23. I am a complete noob at anything to do with electronics, but even I got this one working. My problem is finding out how to get my stuff to stay on the lens.

    I had fun looking at stuff I own with this :)

  24. Hi,

    don’t dare to try this one with one of these Aiptek PenCam 3-in-1 clones, the anti-ir glass is combined with an essential lens, in fact the hindmost lens is coated with some anti-ir covering, you can’t remove it from the lens. I now got a totally blurred picture, but at least it gets bright when i point my tv remote at it :).

  25. Hey! This is a great (and cheap) little hack. Thought about it for all of 5 seconds and realised a great improvement that someone with a bit more free cash might want to try. Would it not be possible to hook 3 of these together, each with a different filter, transmitting different parts of the IR mid-band to get a false-colour thermal imaging camera? Only problem I can see with this is that the cheapest filters in that part of the spectrum are

  26. This is such an awesome idea. I tested it on my 3Com Home Connect USB webcam with sucess. So I took this same principle and modified my FujiFilm Finepix 2300 2.1MP Digital Camera. I also slipped a piece of the burnt 35mm film in front of the flash and now have an awesome IR digital camera. I may get some better filters in the future but so far so good.

    Also check this pic out,
    Very cool!

  27. Didnt have the bottle to dissect the lens on my Logitech Quickcam express, so I removed the whole holder and lens and stuck a pocket hand-lens out in front -it works well (without an ir filter) the black comms cover on an RCX is crystal clear. There is however a telephoto lens effect due to the longer focal length

  28. Just did it, and added a few IR led’s to it, works great. Logitec quickcam. Used hammer and small screwdriver, drove the screwdriver between the lense and the barrel, pulled out and the lense poped out.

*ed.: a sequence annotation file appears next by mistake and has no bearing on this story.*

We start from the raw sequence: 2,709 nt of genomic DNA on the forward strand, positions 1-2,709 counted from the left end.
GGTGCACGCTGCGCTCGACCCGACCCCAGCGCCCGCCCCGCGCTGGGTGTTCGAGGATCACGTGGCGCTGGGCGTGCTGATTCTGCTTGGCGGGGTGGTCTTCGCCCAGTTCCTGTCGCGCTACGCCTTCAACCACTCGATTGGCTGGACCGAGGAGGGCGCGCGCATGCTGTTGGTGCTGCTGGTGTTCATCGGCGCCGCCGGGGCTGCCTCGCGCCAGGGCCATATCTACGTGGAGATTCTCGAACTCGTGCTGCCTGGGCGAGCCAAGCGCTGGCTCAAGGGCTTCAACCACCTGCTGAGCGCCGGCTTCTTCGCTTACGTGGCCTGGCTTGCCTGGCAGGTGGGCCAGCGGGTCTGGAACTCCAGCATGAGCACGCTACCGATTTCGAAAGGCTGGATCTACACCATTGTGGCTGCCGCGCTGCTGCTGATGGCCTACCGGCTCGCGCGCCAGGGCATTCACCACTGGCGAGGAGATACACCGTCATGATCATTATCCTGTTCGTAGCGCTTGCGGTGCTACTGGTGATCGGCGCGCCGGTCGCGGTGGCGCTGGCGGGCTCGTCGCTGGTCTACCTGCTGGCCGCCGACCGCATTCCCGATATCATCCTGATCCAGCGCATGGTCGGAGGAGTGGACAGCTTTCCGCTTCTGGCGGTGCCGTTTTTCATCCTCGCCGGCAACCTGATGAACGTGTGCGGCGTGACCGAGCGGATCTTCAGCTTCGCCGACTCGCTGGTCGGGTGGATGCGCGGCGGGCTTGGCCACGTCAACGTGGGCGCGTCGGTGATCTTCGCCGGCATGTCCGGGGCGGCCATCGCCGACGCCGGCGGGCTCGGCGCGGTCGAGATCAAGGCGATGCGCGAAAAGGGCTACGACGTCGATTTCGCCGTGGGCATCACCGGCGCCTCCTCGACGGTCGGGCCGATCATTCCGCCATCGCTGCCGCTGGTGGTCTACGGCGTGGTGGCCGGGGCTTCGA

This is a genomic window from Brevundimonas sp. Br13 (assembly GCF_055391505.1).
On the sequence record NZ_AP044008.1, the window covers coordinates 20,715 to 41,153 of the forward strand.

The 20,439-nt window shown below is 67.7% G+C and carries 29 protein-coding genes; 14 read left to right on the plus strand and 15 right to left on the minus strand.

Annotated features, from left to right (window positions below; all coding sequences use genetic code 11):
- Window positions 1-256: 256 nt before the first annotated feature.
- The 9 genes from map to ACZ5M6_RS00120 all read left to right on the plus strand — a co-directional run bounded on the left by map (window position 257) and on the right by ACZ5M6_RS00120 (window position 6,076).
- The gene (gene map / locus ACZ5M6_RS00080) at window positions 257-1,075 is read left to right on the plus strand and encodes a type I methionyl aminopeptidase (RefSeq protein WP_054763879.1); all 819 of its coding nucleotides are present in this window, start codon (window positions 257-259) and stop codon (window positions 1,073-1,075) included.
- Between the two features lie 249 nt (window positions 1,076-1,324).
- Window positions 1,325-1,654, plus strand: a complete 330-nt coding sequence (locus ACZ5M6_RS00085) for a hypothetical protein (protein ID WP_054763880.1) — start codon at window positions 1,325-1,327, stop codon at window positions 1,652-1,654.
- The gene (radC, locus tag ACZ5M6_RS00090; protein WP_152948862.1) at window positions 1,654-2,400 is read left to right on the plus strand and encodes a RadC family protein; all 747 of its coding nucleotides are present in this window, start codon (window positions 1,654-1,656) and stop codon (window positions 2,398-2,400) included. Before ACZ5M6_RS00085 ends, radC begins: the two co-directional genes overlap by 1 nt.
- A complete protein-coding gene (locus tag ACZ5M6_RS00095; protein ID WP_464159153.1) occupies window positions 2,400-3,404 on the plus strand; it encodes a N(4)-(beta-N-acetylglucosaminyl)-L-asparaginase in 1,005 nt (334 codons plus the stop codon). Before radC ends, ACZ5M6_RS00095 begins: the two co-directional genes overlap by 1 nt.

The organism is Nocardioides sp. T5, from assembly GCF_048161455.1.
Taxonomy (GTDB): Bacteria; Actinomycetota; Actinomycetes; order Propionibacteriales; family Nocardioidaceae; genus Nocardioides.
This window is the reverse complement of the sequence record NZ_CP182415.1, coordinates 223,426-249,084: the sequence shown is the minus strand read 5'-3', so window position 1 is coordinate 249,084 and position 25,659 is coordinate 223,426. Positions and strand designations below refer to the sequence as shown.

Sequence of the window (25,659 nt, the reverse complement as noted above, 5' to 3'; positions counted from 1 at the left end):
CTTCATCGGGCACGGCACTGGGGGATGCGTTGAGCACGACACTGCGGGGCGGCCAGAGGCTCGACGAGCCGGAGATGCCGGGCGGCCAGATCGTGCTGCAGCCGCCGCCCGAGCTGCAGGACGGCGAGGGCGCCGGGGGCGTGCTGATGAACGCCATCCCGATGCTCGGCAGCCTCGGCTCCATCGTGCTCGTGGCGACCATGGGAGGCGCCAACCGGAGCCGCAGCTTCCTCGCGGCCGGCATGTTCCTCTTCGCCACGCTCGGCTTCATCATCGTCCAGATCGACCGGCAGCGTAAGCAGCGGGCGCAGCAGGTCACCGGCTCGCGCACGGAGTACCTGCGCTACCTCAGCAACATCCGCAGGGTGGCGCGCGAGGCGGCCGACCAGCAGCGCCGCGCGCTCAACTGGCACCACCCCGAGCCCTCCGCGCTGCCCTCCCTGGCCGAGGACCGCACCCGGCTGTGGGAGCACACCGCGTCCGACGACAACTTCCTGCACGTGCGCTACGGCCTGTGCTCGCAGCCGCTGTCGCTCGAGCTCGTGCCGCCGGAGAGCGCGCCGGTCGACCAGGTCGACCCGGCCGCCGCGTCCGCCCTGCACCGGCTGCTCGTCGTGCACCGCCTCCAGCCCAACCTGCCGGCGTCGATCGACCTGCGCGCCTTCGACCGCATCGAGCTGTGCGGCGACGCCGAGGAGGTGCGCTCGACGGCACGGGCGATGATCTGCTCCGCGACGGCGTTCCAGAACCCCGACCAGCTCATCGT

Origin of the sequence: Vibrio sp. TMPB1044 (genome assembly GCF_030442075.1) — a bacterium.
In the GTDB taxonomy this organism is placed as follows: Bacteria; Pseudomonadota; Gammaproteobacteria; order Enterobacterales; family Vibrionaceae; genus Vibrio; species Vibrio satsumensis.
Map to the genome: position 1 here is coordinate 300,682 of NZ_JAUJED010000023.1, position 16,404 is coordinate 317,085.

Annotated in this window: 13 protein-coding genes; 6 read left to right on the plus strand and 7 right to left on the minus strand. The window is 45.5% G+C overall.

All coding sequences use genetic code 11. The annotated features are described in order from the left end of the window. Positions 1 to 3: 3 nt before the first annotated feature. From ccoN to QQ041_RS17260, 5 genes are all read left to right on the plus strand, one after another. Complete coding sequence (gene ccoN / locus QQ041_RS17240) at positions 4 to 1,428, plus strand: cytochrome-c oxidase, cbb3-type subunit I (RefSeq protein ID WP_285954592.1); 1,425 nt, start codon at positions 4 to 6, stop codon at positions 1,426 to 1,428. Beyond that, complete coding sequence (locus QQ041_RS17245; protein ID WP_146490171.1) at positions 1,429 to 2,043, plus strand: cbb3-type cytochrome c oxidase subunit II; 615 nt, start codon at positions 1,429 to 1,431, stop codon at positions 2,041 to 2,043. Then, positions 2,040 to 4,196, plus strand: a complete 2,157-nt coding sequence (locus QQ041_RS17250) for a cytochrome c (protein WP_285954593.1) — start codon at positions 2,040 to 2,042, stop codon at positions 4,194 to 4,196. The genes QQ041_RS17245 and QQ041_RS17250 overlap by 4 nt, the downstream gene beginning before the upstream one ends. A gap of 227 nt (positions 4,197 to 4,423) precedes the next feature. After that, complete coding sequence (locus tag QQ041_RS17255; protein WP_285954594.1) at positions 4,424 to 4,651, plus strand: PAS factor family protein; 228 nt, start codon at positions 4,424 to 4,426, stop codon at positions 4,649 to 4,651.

29. i think i might do this with my lego cam from the vision command set, then sync it with my mindstorm to make a night vision security robot. does anyone have any idea how to create a program that would follow the “Robber”?

  30. great hack! Just to let you guys know that it worked for my Logitech Quickcam Messenger (this cam is not supported at all under Linux, so it’s quite useless for me :p ). I’ve “blinded” the camera with two layers of non-exposed and processed color film. Althoug the focal point changed drastically it was easy to refocus (by moving the “screw”). Very nice, congrats!

  31. so what would be hard about making an IR spyglass or set of binoculars with this… granted you’d need a huge source of IR light, but no electrical connections for the actual eyeglass.

  32. Gave it a shot on an EasyCam Pro (model: ho98064) and it works! The IR filter is square and pops out if you break the circular piece of plastic around it. I used superglue around the edges of two squares of exposed film to replace the IR filter and whallah! Of course, I lost the install CD for the cam so I didn’t know it worked until I found the drivers. They are a bitch to find, by the way. If anyone else needs them, follow this link:

    It’s interesting to see which lights give off infrared and which don’t. The sun obviously does. My cell phone doesn’t. Regular light bulbs do.

    A bit of trivia. Army NVGs can see low light as well as ir and they have a little ir lamp on them to help see in total darkness. Sometimes people would forget to turn the lamp off and you could spot them from quite a distance.